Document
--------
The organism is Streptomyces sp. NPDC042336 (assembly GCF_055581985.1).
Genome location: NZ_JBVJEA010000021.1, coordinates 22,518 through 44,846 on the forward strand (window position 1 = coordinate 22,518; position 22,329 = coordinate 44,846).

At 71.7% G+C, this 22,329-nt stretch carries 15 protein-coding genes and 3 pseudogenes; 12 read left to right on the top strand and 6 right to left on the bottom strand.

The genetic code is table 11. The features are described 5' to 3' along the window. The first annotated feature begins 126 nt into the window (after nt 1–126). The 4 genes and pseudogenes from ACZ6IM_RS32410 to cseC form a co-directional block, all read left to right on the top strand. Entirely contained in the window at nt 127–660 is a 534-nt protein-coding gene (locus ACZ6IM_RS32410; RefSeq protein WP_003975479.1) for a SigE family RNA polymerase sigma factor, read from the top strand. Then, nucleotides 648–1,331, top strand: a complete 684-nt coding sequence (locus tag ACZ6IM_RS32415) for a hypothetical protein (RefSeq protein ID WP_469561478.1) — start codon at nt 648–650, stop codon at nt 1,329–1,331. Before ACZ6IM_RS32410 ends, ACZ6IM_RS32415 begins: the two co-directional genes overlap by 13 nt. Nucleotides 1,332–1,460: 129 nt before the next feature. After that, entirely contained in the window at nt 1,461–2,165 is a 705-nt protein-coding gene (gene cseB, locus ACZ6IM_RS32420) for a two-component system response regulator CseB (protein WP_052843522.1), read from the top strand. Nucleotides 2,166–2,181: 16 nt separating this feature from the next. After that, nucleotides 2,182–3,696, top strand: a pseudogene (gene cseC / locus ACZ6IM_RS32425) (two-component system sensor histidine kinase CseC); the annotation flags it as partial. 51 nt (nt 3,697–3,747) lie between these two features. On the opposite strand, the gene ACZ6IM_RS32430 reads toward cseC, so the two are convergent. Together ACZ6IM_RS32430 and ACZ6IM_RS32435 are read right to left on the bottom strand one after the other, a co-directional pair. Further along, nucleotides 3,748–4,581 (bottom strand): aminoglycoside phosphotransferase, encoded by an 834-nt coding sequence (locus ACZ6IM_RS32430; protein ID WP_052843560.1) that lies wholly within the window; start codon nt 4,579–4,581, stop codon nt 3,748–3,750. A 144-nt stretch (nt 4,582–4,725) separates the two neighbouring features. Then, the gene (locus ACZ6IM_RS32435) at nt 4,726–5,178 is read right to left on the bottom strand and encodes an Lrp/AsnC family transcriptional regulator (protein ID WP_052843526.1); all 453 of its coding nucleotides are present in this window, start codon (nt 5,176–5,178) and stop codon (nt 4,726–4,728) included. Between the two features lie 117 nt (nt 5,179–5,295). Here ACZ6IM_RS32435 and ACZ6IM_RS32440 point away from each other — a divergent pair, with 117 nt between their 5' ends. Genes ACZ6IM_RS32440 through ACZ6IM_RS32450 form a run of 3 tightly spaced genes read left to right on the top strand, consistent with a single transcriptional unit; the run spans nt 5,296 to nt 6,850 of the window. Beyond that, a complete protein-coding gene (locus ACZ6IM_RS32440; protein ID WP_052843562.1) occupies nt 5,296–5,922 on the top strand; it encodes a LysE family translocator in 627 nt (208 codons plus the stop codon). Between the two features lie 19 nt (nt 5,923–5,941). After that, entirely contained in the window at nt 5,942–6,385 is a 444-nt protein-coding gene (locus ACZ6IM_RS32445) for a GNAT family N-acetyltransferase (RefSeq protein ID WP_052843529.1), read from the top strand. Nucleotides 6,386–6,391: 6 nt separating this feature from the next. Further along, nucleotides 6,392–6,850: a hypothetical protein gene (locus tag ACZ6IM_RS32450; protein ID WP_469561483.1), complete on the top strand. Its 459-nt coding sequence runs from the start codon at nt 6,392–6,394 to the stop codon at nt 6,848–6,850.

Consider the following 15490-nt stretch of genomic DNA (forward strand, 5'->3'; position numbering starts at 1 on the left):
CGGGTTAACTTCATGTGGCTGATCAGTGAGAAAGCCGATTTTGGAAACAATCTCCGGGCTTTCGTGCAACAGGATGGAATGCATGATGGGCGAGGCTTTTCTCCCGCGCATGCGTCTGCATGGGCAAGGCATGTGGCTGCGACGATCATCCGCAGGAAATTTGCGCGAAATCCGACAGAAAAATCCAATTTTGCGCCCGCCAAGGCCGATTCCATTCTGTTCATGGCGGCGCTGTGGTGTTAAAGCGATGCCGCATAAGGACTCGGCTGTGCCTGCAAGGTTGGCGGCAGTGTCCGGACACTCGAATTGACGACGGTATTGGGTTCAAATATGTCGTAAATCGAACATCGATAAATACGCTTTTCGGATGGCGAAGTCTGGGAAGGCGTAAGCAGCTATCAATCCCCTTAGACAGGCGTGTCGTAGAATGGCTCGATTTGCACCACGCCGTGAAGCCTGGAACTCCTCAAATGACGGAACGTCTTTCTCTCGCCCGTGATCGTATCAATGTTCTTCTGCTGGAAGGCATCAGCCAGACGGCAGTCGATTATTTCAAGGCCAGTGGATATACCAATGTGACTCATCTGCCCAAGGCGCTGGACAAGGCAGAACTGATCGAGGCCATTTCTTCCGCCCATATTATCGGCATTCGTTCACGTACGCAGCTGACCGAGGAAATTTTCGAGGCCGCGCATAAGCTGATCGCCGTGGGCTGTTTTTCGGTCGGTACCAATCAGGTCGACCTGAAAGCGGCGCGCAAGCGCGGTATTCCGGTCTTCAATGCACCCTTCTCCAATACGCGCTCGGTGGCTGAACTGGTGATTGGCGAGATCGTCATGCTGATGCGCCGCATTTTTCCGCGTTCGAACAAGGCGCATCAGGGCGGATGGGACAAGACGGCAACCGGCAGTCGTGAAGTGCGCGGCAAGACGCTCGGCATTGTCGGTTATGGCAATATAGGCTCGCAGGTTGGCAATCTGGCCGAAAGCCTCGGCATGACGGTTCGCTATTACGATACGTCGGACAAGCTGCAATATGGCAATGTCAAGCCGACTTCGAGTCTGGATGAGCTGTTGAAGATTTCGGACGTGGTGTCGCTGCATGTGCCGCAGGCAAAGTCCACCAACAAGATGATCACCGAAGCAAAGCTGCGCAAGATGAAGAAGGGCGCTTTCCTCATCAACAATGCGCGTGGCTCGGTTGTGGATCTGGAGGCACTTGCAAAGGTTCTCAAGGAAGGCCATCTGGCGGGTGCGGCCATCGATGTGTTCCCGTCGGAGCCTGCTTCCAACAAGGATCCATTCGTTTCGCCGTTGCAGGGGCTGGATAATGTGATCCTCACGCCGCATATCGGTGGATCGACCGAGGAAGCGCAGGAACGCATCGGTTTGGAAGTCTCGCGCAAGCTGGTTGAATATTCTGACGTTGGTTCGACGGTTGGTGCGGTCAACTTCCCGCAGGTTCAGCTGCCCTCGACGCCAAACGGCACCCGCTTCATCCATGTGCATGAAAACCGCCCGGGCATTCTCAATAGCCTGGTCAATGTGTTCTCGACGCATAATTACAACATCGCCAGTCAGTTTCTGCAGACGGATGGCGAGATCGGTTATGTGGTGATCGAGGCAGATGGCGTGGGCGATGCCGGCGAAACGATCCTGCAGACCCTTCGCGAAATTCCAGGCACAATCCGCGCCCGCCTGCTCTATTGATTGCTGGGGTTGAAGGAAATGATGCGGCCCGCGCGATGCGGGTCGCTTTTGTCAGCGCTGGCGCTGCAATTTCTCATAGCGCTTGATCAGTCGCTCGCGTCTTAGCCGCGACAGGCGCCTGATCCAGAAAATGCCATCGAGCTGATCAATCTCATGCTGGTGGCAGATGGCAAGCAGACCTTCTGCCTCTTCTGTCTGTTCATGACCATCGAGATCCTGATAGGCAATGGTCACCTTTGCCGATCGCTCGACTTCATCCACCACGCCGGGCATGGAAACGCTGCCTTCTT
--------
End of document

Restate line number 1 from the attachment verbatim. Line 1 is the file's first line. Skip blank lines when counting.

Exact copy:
The organism is Streptomyces sp. NPDC042336 (assembly GCF_055581985.1).